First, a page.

According to Mayo Clinic, “Dry mouth is caused when the salivary glands in the mouth don’t make enough saliva to keep your mouth wet.”
Dry mouth can create serious oral health issues, since saliva is necessary to wash away food, neutralize bacteria’s acid, and protect against tooth decay.
But what causes dry mouth? How do you know if you have it? And more importantly, how can you treat it?
In this post, we’ll cover the causes, symptoms, and effects of dry mouth, as well as your treatment options.
Causes of Dry Mouth
Dry mouth can occur for many reasons.
It’s often a side effect of medications people are taking. According to Mayo Clinic, “hundreds of medications, including many over-the-counter drugs,” can cause dry mouth. Common culprits include some types of antidepressants, anxiety medications, blood pressure regulators, muscle relaxants, pain relievers, and decongestants. Chemotherapy can also cause dry mouth. It can also be a natural side effect of aging, too.
Symptoms of Dry Mouth
Often, the symptoms of dry mouth are fairly obvious. You may experience cracked lips, and it may be difficult to talk or swallow.
Other times, the symptoms of dry mouth are harder to spot. You may only realize you have a problem when you visit the dentist for your biannual cleaning. When examining a mouth that suffers from xerostomia, signs can range from tissue and instruments not being able to easily glide across the teeth, to a significant amount of plaque buildup—even in the absence of tartar.
It’s important to treat dry mouth as soon as it’s discovered.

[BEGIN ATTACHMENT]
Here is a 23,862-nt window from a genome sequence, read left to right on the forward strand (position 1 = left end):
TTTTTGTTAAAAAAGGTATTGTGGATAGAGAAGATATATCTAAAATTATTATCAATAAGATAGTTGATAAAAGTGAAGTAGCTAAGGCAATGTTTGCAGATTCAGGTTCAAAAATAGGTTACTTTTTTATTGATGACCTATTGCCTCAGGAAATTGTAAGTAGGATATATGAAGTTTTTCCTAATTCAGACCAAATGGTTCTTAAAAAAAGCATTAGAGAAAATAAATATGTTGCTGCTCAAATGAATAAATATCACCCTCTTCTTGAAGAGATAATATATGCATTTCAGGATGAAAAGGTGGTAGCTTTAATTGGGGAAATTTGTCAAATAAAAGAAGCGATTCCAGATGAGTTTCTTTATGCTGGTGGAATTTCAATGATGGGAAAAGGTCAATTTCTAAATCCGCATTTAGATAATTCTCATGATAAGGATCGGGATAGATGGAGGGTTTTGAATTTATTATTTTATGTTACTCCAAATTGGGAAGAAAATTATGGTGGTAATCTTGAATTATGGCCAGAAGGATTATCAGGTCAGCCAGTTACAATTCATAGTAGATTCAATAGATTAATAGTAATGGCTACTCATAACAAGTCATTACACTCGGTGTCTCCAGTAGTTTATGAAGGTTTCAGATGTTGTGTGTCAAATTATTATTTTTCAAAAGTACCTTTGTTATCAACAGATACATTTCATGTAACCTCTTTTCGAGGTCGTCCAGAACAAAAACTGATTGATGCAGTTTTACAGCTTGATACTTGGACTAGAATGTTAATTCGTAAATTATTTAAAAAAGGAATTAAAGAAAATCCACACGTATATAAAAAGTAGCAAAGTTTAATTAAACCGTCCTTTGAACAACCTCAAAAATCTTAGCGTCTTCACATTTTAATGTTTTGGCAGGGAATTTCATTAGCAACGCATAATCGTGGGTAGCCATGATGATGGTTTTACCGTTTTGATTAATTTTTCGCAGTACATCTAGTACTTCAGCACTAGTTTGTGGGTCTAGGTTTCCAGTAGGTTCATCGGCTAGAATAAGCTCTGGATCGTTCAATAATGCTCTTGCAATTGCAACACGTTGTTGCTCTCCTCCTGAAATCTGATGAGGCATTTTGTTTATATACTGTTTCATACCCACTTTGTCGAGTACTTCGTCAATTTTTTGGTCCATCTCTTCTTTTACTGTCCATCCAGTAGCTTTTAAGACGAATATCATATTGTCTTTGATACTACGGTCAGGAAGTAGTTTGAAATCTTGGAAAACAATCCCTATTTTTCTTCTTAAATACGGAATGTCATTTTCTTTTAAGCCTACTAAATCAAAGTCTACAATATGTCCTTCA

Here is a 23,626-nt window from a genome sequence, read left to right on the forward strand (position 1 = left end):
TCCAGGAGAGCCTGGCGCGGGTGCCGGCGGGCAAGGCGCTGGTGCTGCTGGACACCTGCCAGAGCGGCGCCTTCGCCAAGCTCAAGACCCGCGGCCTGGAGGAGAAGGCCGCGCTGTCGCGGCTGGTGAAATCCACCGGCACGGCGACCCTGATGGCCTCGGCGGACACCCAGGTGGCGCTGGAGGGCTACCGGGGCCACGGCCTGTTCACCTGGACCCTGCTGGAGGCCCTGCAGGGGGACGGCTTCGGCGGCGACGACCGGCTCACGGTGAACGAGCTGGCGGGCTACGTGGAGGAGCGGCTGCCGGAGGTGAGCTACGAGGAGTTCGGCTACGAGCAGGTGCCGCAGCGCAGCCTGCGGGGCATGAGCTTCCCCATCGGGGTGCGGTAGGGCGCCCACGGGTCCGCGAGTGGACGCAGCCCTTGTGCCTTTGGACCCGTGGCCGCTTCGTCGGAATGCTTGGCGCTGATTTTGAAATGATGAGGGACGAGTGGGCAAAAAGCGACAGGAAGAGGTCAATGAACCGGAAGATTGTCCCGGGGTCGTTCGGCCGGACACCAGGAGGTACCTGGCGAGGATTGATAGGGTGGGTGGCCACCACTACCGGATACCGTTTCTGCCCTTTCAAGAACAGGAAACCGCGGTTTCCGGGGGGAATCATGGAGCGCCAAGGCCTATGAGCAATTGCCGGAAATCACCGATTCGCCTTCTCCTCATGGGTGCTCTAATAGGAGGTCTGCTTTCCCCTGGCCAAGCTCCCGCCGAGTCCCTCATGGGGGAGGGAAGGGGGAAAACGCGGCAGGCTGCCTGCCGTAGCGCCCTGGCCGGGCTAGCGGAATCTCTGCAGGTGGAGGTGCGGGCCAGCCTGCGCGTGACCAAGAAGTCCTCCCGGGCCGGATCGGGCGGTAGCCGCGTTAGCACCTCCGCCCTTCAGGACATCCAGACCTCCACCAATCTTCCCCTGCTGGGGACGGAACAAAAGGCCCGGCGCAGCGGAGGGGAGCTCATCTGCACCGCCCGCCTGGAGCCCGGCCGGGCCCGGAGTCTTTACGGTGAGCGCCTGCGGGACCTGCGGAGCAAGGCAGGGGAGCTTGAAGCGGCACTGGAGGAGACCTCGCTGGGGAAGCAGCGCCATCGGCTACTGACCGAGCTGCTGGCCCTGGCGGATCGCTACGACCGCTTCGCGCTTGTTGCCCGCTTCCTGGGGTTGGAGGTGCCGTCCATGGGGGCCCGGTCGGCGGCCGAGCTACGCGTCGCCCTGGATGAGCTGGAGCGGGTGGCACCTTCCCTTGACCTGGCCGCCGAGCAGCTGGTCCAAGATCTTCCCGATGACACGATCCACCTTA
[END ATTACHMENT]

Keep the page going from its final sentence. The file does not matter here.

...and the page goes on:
Why? It can cause the following effects.
Effects of Dry Mouth
Dry mouth can destroy your teeth. Without saliva, plaque and sugar build up, and everything sticks to your teeth.
This leads to an increased amount of decay, especially where crowns or fillings meet the tooth. “Plaque likes to sit” in these areas, says Dr. Kristi Scherweit. This can lead to what’s known as “recurrent decay” in an area that already has a restoration. Recurrent decay is a new area of decay that is adjacent to a previous restoration such as a filling or crown.
Dry mouth can also increase your risk of gum disease. Symptoms include bad breath, swollen gums, and painful chewing. Finally, dry mouth can also make it difficult to wear dentures.
Treatments for Dry Mouth
So, how can you treat dry mouth?
Sometimes, it’s as simple as drinking more water, eating sugar-free mints, or chewing sugar-free gum with xylitol, which increases saliva production and keeps your mouth at a less acidic pH that’s less hospitable to bacteria.
Mouthwashes are great for reliving dry mouth, as there are different types to help with various issues. Biotene products are made specifically for helping with xerostomia (dry mouth). We also recommend All Day Spray which is manufactured by a different company. There are many different options available for a salivary substitute, and it’s important to find what works best for you.
Do You Have Dry Mouth?
Sometimes, you know when you have dry mouth. But often, you don’t realize it’s become a problem.
At Boger Dental, we often diagnose dry mouth when our patients show up for routine cleanings. And scheduling a dental appointment is your best option for fighting dry mouth. Your dentist will be able to diagnose any oral health issues, including dry mouth, and get you the care you need.